and display their wares as part of
Compufest. Seminars addressing
the uses of computers and the most
recent technology are also included
in the festival.
The fair will continue today in
the Union from 10 a.m. to 6 p.m.
and Saturday from 9 a.m. to noon.
"This is our way of advertising
to the people who are soon to be
out in the business world," said
Barbara Judd, a software specialist
for Digital Equipment Corp.
Kenny McManus, a senior from
Charlotte, said he came to the
festival because he is considering
doing what people say you cannot do. Walter Bagehot
to police offfkers
By KIMBERLY EDENS
UNC's personnel department
responded in writing Thursday to the
14 campus police officers who have
filed grievances against the
In the proposal, Robert Sherman,
director of security services, acknowl
edged that 12 promotions granted in
June "were implemented with less
than desirable communications."
But the proposal also states that
Sherman's staff considered the qual
ifications of every officer during the
June departmental reorganization.
The protesting officers have
charged Sherman with racism and
favoritism in granting the promo
tions. They said officers with longer
service and greater experience were
not considered for the positions.
By NICKI WEISENSEE
. Staff Writer , . ... JJ..,W
A 158-house development sche
duled for construction on 30 square
acres of land surrounding University
Lake has alarmed environmentalists
who believe the water supply will be
contaminated by the project.
The Amberly Project will be con
structed on 192 acres of land located
on the watershed, which is Chapel
Hill and Carrboro's only water
Protecting the watershed is impor
tant because rainwater that falls on
that land could be contaminated by
pesticides, fertilizers and septic
disposal from the Amberly Project,
members of UNC's Environmental
Issues Committee were told
This rainwater feeds into streams
that flow into University Lake and
into the homes of 55,000 Orange
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Alison and Ken Rasmussen shop for computers Thursday at Compufest
buying an Apple Macintosh com
puter, but he appreciated being able
to "shop around" while at the fair.
Holding two red apples given
Officer Keith Edwards said Thurs
day that many of the officers are not
satisfied with the University's prop
osal and plan to take the grievance
process at least one step further.
In their grievances, the officers
asked that all 12 promotions be
rescinded.because not all officers were
given an equal opportunity to apply
for the positions.
In response, the University has
offered to establish six open posi
tions: two majors, one captain, one
lieutenant and two sergeants.
According to the proposal, none
of the promotions being questioned
would be rescinded.
Sherman would submit descrip
tions of each job to the personnel
office, the proposal states. The
personnel office would then review
each position, with help from the state
- , Carrboro brought in an expert on
water, Dan Okun, to give his opinion
on how development would affect the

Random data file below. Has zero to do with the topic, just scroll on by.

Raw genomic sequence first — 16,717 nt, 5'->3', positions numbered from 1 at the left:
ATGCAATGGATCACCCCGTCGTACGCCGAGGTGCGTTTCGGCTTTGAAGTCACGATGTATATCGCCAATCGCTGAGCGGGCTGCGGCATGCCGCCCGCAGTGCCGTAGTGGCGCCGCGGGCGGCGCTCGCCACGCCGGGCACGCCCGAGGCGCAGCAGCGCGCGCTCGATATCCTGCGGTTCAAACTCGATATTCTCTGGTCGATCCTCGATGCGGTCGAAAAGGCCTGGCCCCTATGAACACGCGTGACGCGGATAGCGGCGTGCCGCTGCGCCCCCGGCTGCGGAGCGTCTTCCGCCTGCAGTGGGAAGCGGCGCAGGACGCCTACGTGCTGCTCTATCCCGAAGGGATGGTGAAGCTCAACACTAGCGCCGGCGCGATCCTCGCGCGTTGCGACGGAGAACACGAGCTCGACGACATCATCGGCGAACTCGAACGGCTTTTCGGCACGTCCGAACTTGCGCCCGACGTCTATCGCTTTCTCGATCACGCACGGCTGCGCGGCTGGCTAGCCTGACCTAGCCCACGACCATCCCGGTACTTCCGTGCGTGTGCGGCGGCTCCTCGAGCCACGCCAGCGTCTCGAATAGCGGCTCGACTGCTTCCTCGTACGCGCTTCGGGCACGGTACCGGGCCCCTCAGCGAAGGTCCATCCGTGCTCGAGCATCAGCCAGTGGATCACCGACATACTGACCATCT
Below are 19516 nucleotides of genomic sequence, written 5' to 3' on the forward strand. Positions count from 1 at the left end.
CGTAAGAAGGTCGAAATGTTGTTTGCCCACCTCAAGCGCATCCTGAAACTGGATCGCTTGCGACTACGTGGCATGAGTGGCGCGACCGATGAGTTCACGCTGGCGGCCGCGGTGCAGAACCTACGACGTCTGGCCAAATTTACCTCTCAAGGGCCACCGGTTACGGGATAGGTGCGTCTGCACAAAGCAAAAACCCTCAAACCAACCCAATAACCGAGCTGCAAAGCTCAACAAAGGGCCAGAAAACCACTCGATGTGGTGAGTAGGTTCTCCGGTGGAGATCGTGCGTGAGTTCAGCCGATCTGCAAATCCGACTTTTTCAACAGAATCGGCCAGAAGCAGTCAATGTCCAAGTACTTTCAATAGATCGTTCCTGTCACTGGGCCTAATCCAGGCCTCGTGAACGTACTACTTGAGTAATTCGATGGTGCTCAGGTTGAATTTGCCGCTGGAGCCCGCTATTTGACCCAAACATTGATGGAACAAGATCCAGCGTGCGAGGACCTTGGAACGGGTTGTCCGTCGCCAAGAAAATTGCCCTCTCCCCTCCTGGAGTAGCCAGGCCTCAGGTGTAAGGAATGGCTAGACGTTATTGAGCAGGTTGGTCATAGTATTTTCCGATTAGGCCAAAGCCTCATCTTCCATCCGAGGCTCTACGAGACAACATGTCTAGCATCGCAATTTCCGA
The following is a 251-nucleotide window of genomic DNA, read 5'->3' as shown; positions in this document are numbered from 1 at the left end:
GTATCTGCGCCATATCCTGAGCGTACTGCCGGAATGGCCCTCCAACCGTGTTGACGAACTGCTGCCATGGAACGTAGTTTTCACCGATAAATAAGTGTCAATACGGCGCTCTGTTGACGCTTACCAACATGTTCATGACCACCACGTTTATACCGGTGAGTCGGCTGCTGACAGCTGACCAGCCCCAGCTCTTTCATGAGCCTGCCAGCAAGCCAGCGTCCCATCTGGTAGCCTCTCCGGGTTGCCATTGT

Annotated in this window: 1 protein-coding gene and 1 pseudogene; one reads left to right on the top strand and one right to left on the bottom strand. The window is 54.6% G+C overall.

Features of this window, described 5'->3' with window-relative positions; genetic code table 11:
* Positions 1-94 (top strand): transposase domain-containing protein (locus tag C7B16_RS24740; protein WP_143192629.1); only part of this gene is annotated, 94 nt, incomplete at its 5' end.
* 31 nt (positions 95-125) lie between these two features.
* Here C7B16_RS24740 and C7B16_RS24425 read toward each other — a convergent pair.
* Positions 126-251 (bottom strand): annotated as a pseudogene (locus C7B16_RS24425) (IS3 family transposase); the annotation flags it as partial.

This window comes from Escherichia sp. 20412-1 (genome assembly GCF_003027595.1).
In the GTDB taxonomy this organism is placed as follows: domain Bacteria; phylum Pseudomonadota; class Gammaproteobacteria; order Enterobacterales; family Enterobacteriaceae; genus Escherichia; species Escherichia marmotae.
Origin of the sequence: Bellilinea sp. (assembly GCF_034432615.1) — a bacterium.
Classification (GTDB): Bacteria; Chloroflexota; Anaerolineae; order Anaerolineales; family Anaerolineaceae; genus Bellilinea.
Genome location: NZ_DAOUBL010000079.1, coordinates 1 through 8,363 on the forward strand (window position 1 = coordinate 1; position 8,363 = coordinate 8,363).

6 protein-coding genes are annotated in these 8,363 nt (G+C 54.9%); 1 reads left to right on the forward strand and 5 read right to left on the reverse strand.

watershed, said Chapel Hill Town
Council member Julie Andresen.
"(Okun) said that the quality of
water you drink is directly propor
tional to the amount of development
you allow," she said.
On July 28, the Carrboro Board
of Aldermen voted to annex and zone
the project depending upon whether
a conditional use permit was granted,
said Melva Okun, Okun's daughter-in-law
and a member of "Protect Our
Water," a group dedicated to protect
ing the watershed.
"What (the Board of Aldermen)
did was illegal because they zoned the
(Amberly Project area) specifically
for the Amberly Project," Ms. Okun
Normally, a tract of land is zoned
away at the Student Stores' Macin-
tosh harvest sale tent, McManus
go1ideahU8ht CmpufeSt Was a
Sherman would appoint a special
advisory panel that would develop
and post selection criteria for each
position, review the qualifications of
each applicant, interview each appli
cant, and inform Sherman of the best
candidate for each position.
Sherman would review the panel's
recommendations and make the final
decision about each position.
Any officer who wishes to reject
the proposal and continue the appeals
process must submit an appeal to the
personnel office within 15 days, or
by Oct. 2.
Sherman could not be reached for
Edwards said she was not satisfied
with the personnel department's
See GRIEVANCES page 2
before any kind of development is
proposed for it, she said.
Unless different people are elected
to the Carrboro Board of Aldermen
in November, the Amberly Project
could set a precedent for development
on Orange County's watershed, Ms.
"As long as the same people are
in office in Carrboro, then develop
ment will continue on the watershed,"
Ms. Okun said.
In response to the board's decision,
a group of citizens with property
adjacent to the Amberly Project is
suing the town of Carrboro and the
Board of Aldermen.
"We think we have a good chance
of winning and we think Carrboro
is taking us seriously," said Margaret
Brown, chairman of the Carrboro
Board of Adjustment.
See HOUSING page 5
"It's obvious the computer age is
on us," he said. "(Compufest) shows
See COMPUFEST page 4